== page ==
IMO, this setup would stomp a mudhole in any flagship receiver and would drive any set of speakers with ease and style. Great stuff. [​IMG]
     
  14. Jim Golden

    Jim Golden Stunt Coordinator

    Joined:
    May 8, 1999
    Messages:
    105
    Likes Received:
    0
    Trophy Points:
    0
    Go with separates. Like others have said, there will be many changes in receivers and pre-amps through the years, but there aren't as dramatic changes amongst amplifiers.

    I've had my B&K amp for 5 years now, since then, I've made 3 changes to my processors (HK AVR 80, B&K Ref 10, and a planned upgrade to the Reference 20+).

    Jim
     
  15. Ricky T

    Ricky T Supporting Actor

    Joined:
    Oct 28, 1999
    Messages:
    921
    Likes Received:
    0
    Trophy Points:
    0
    To those who promote a prepro over a receiver as a prepro, have you ever compared a top receiver to a prepro in the same system with the same amps and speakers?
     
  16. Evan S

    Evan S Cinematographer

    Joined:
    Nov 21, 2001
    Messages:
    2,210
    Likes Received:
    0
    Trophy Points:
    0
    Ricky, why would you? Why would you pay upwards of 4 grand on a flagship receiver to use it solely as a pre/pro? That defeats the whole purpose of the separates vs. flagship argument. Are you advocating buying a Denon 5803 just to use it as a pre/pro? Sounds like a waste of resources to me when you can get a dedicated pre/pro for that price whose only job is to produce great sound, not drive speakers at the same time. I'm not trying to lash out at you here, I guess I'm just missing your point.
     
  17. Ricky T

    Ricky T Supporting Actor

    Joined:
    Oct 28, 1999
    Messages:
    921
    Likes Received:
    0
    Trophy Points:
    0
    I never said anything about spending $4k. Alot of people seem to be automatically implying that prepros as low as $900-1500 will sound better than a flagship $3000+ receiver. I really don't think so. In fact, I would say a $1500 retail/$1100 street receiver like the Onkyo 898 or Sony DA5ES (as prepros) can can sound just as good as comparably priced prepros.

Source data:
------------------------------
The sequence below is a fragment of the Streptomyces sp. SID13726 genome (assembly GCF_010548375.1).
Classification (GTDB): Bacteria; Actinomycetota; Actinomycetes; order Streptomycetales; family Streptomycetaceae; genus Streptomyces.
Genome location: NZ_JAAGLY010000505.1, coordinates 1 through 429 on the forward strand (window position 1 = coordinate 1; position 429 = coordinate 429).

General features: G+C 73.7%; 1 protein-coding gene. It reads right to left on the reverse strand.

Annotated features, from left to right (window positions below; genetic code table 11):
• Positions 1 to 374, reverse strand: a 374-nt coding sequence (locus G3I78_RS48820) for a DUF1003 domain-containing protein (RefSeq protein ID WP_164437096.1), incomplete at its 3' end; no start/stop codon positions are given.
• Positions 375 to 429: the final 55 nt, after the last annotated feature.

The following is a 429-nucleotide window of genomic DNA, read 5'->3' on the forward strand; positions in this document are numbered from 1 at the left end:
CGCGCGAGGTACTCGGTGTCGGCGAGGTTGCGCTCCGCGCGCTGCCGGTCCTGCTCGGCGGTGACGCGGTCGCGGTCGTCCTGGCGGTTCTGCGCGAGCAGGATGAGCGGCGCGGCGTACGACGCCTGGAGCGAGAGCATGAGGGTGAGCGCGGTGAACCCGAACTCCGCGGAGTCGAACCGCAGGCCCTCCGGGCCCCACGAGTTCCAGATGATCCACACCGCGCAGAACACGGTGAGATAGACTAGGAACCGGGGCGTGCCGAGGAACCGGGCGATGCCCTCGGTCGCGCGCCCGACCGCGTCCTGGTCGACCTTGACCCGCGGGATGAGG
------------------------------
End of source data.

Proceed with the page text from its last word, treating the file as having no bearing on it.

On the hyped-up Outlaw prepro: first, it's not out yet, and second, the $600 Outlaw receiver is competive with $600-700 receivers and the $1100 Outlaw 750 amp is competitive with other $1100-1200 5 channel amps......

    With a prepro, you need to buy 7 amp channels. Since I think $1500+ receivers can drive most rear/rear center speakers adequately, what do you think will make your front soundstage sound better for the same money (especially for 2 channel music): 7 amp channels for 3 bigger/higher-end amp channels?
     
  18. Evan S

    Evan S Cinematographer

    Joined:
    Nov 21, 2001
    Messages:
    2,210
    Likes Received:
    0
    Trophy Points:
    0
    OK, that's cool. I understand what you are saying now. I thought you were talking about getting the flagship models JUST for processing, not for amplification. If you are talking about getting a 989 or something of that ilk and just adding a 2 or 3 channel amp to power the front 2 or 3 speakers it makes more sence. Interesting point. No, I've never experimented like that.
     
  19. felix_suwarno

    felix_suwarno Screenwriter

    Joined:
    Dec 2, 2001
    Messages:
    1,523
    Likes Received:
    0
    Trophy Points:
    0
    how do you guys detect these electronic disturbance inside the receiver? can you listen to it? i am leaning toward separated with only one reason : i dont need fancy features on flagship receiver such as avr5800. especially the remote. now after reading this thread i got another reason : upgradeability of separates.
     
  20. JerryW

    JerryW Supporting Actor

    Joined:
    Feb 7, 2001
    Messages:
    640
    Likes Received:
    0
    Trophy Points:
    0
    That's the #1 reason Felix, at least as far as I'm concerned. Perhaps the sound is a bit better, but I'm just wanting to get some gear that I can upgrade easily without having to throw "everything" out every few years (such as with a flagship).
    FWIW, I'd much rather go with seperates, but currently my budget just won't allow for it. So I have an Onkyo 797 (which also powers my center and surrounds) and an Aragon 4004 MkII for my mains. At some point though, I will be moving to all seperates. It's just going to take a while. Too many other expenses in life. [​IMG]
     

Share This Page